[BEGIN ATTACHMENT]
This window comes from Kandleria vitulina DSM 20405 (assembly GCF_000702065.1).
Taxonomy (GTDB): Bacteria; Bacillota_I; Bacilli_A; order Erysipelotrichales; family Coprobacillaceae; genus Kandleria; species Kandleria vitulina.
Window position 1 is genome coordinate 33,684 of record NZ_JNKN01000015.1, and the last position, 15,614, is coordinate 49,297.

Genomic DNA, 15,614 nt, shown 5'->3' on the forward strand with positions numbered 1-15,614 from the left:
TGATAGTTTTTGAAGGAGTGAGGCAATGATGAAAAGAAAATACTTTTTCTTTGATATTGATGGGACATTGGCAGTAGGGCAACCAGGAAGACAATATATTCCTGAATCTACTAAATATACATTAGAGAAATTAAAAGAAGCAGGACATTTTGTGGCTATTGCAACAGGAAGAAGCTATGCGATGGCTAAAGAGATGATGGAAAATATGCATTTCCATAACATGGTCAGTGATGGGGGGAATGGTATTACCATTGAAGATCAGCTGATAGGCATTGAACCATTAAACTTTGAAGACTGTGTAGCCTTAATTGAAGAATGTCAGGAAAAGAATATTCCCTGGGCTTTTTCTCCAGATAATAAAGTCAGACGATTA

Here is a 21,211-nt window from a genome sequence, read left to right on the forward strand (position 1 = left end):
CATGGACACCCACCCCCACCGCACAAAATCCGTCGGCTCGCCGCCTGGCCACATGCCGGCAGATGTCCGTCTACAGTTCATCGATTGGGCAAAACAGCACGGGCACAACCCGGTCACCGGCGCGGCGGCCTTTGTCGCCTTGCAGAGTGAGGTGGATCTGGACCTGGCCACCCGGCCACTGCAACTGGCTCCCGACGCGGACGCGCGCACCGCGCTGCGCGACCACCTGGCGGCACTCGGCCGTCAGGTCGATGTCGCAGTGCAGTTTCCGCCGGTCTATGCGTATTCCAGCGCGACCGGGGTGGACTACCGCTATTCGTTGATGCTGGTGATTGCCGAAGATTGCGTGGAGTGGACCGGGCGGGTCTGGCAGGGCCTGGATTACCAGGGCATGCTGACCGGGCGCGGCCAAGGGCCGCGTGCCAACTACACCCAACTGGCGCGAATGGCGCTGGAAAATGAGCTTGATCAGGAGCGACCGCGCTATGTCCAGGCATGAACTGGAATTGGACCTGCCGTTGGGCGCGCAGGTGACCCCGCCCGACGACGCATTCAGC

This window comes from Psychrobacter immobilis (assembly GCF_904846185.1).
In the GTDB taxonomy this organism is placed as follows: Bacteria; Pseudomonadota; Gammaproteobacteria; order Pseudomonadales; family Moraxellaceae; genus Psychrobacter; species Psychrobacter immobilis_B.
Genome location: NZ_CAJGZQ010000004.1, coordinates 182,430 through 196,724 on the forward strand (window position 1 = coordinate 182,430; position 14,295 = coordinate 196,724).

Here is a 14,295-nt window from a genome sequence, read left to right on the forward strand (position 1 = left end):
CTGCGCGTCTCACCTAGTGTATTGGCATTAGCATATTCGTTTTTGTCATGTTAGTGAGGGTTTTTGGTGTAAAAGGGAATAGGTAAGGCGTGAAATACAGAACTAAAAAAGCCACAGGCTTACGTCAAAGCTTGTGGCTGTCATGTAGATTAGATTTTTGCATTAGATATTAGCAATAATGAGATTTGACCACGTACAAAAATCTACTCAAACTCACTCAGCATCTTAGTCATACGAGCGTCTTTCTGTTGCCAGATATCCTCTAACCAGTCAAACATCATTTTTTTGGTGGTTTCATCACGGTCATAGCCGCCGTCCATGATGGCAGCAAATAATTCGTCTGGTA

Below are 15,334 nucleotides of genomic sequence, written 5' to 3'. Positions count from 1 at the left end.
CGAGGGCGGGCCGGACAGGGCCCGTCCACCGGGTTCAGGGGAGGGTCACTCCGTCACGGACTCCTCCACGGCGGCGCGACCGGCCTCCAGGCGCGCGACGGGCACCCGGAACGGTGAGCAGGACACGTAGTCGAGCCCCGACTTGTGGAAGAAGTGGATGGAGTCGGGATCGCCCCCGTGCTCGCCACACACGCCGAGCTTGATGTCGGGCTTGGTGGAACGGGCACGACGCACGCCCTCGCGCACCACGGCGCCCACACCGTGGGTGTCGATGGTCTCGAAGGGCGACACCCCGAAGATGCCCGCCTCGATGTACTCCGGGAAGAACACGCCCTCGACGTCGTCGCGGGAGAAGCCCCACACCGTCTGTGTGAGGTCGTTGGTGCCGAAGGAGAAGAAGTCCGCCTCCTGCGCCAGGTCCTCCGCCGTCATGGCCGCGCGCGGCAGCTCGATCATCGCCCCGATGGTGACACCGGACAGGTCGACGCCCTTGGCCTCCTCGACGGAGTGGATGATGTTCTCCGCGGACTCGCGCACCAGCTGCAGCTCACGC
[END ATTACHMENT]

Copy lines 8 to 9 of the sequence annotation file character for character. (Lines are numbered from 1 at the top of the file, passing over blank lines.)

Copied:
This window comes from Psychrobacter immobilis (assembly GCF_904846185.1).
In the GTDB taxonomy this organism is placed as follows: Bacteria; Pseudomonadota; Gammaproteobacteria; order Pseudomonadales; family Moraxellaceae; genus Psychrobacter; species Psychrobacter immobilis_B.